This Practice Note summarises enforcement actions surrounding the manipulation of benchmarks, including LIBOR, EURIBOR and FX. It discusses UK and related international regulatory, criminal and civil actions and penalties surrounding benchmark manipulation.
This Practice Note deals with the disclosure issues that might arise during the course of an FCA or PRA investigation, including the rules on the disclosure of confidential information, privileged and protected items and disclosure to third parties such as overseas regulators and potential litigants. It also covers the general and specific obligations on firms to make notifications about rule breaches or other misconduct to the regulator, and the consequences of a failure to notify.
This Practice Note discusses the Financial Conduct Authority’s powers to obtain information and the restrictions on its disclosure and use of information obtained.
This Practice Note examines the circumstances in which firms and individuals can refuse to produce documents and information to the regulators on the basis that the information sought is a ‘protected item’ (ie privileged) (Financial Services and Markets Act 2000 (FSMA 2000), s 413) or subject to banking confidentiality (FSMA 2000, s 175). The Practice Note considers the practical implications of the ‘protected item’ exemption and how firms and their lawyers should deal with protected, or potentially protected items.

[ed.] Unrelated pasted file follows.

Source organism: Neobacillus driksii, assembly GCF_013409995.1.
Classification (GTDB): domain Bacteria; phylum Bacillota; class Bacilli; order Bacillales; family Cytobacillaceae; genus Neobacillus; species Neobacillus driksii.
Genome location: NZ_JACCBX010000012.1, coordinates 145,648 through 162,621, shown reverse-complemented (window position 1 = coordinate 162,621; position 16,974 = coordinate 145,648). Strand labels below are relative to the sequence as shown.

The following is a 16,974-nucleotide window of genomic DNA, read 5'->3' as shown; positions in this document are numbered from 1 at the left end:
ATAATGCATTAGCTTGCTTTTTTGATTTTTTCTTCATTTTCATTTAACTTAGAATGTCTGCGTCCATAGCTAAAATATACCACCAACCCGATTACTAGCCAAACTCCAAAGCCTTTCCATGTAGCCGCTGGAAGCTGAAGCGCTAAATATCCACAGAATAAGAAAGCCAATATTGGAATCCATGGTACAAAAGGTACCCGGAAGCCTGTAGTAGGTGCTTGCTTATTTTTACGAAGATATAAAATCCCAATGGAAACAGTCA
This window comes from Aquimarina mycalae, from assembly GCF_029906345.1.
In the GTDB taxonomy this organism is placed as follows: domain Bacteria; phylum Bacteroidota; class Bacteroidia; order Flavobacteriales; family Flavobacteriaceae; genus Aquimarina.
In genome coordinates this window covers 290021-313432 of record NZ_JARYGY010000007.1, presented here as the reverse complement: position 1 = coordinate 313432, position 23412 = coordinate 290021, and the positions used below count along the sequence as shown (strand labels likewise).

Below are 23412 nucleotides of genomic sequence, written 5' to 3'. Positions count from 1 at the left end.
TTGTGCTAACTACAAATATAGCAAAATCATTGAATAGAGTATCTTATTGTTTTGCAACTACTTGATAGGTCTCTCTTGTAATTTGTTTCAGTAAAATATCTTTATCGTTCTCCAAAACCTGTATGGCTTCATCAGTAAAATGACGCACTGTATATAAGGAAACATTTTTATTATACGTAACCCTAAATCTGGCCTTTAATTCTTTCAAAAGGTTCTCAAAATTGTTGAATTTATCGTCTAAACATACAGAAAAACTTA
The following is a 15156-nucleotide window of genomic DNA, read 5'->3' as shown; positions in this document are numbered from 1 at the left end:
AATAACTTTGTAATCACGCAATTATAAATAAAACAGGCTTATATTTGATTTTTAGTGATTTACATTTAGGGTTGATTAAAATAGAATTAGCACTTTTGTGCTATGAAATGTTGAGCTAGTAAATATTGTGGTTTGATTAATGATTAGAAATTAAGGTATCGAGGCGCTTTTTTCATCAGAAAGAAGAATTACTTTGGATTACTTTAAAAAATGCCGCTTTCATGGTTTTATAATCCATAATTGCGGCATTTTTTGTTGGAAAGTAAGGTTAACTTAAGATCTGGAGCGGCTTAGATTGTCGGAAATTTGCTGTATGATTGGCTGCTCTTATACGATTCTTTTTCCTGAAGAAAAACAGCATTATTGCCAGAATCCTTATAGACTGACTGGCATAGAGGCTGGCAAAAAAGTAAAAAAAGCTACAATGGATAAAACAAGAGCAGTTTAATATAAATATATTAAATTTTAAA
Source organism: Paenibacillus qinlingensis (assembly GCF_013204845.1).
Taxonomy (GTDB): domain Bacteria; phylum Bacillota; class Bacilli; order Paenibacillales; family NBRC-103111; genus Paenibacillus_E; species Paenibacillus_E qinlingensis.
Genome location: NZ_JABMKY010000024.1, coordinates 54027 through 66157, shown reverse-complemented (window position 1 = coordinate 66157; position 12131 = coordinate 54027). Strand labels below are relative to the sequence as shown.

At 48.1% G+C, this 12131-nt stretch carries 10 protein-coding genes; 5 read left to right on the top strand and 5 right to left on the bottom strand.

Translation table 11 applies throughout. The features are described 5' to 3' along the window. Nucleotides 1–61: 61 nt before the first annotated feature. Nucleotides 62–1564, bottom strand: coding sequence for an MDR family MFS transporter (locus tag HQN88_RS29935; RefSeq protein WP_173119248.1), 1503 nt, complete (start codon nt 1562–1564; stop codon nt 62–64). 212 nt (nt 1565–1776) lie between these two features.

The Financial Services and Markets Act 2000 (FSMA 2000) prohibits any person from carrying on a regulated activity in the UK unless they are an authorised or an exempt person. This is known as the general prohibition. A regulated activity is an activity of a specified kind (that is, one which is specified in the Financial Services and Markets Act 2000 (Regulated Activities) Order 2001, SI 2001/544, which is carried on by way of business in the UK. A breach of the general prohibition is a criminal offence punishable by a fine or imprisonment. This Practice Note considers how the regulators enforce against unauthorised business.
This Practice Note examines partly contested cases and focused resolution agreements (FRAs), introduced in 2017 following a joint Financial Conduct Authority (FCA) and Prudential Regulation Authority (PRA) Policy Statement setting out final changes to their enforcement decision-making processes, geared towards improving transparency and effectiveness.
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